She glared at him. "I didn't want to just...just leave you there. I kept hoping you were delayed a bit, and that you'd show up any minute. Then...then the jaguar came, and I didn't know what to do. I...I thought..."
"Are you ever capable of just doing what you're told? Of simply being obedient?"
"No, buts, baby. I assure you, my dear, we will revisit this conversation upon our return. In the meantime, I've secured a plane. You ready to go home?"
|The Roman Missal|
The church itself was badly in need of repair, the floor buckled in several spots, and the pews listing to one side in a definite slant. Fr. Kevin located the door to the sacristy, which of course, was hanging off its hinges, and swung it open with a loud creak. The room beyond was not in much better shape. The wind blew in from a window that had one pane missing, and several dingy albs were thrown over the back of a wooden chair.
"Pardon, Father. Would ya think you'll be startn' the Mass, soon. Me's shift starts in nearly an hour, and I kin not be shown' there late."
The priest turned in the direction of the voice, coming face to face with a young man in his late teens, already dressed in the clothes of an altar server.
Embarrassed by his tardiness, Kevin mumbled an apology, and pulled one of two soiled chasubles from the closet. The boy watched in silence as he pulled the alb over his head, wrinkling his noise at the sour smell of unwashed bodies. Once dressed, he motioned to his altar server. "Is everything ready for Mass?"
The teen looked at him oddly, and nodded. "Aye, Father Murphy. As it is every morning. I've added extra hosts, it bein' a feast day and all."
Relief flooded Kevin's body. At least he would have the necessary sacramentals to get through the saying of Mass. They headed through the creaky door, and he followed the boy to the back of the Church for the opening procession. As he walked up the aisle, he took notice of the congregation from the corner of his eyes. Working people, faces etched with years of hard work and less luck. They kept their eyes downward, or focused on the altar in front, almost none of them giving him the slightest attention.
As he made his way up to the altar, he worked on centering his mind to the liturgy ahead. He might find himself in a different time and in a different body, but the soul was still his very own. Of this fact he was strangely positive. He was still Kevin O'Kenney, consecrated disciple of Christ, and he would say Mass for these people in the truest sense of the word. He started to make his way to the back of the altar, only to realize there was no back. The altar stood flush against the wall, and for a second, he was confused. Then, he remembered that the position of the priest facing the congregation was a relatively new change, one coming only about 50 years ago in his time, at the direction of the the Second Vatican Council. He quickly changed his location, putting himself in front of the altar, with his back to the faithful. It felt strange and unnatural, and he forced himself not to feel as if eyes bored into the back of his head. He wondered how the priests of old managed to have any kind of connection with the rest of the church community, isolated this way with their back to everyone else. From somewheres in the last corner of his brain, he could make out what seemed like another grunt of annoyance from his host, and he mentally brushed it aside, concentrating instead on the opening prayers.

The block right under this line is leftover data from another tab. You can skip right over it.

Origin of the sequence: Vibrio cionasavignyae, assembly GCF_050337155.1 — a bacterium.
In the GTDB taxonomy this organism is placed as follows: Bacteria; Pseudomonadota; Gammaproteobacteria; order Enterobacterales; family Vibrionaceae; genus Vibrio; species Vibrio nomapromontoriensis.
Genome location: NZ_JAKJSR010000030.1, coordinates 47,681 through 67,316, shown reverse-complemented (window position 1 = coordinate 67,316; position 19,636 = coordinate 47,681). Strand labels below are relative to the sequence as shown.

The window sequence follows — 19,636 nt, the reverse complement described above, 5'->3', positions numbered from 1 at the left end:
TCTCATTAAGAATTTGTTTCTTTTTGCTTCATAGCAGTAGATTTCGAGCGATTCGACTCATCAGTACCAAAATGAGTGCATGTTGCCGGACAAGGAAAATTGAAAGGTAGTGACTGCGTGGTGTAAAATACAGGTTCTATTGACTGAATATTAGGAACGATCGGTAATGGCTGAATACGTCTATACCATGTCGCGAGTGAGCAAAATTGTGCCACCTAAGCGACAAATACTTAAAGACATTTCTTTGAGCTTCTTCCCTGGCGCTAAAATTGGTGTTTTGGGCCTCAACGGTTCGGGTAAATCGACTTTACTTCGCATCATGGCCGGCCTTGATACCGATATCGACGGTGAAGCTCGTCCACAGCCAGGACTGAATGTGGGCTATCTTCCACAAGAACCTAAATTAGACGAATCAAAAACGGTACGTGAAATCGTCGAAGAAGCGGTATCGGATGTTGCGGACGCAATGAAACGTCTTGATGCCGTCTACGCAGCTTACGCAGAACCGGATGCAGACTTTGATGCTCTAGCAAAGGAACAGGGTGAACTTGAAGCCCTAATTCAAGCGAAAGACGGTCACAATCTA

He was grateful to see the Roman Missal laid open on the altar, a guide book to the prayers used for Mass in that specific time. He stepped confidently to the altar, and let his eyes peruse the page. His mouth opened, but no words came out. Every word on the aged, brown paper was printed in the language of the church, one he had never found a reason to learn in his modern seminary days. As the altar boy and the people in pews waited in confusion, Fr. Kevin stared at the words in Latin, and began to sweat.
|Fr. Kevin says Mass|
Copyright Victoria T. Rocus 2014